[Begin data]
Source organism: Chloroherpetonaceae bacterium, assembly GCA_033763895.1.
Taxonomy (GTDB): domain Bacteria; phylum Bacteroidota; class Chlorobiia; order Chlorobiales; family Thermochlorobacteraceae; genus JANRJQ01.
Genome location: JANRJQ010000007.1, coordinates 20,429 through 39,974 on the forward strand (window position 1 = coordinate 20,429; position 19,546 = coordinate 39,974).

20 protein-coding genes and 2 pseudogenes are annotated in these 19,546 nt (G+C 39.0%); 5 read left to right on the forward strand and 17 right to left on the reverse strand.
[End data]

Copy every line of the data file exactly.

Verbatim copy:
Source organism: Chloroherpetonaceae bacterium, assembly GCA_033763895.1.
Taxonomy (GTDB): domain Bacteria; phylum Bacteroidota; class Chlorobiia; order Chlorobiales; family Thermochlorobacteraceae; genus JANRJQ01.
Genome location: JANRJQ010000007.1, coordinates 20,429 through 39,974 on the forward strand (window position 1 = coordinate 20,429; position 19,546 = coordinate 39,974).

20 protein-coding genes and 2 pseudogenes are annotated in these 19,546 nt (G+C 39.0%); 5 read left to right on the forward strand and 17 right to left on the reverse strand.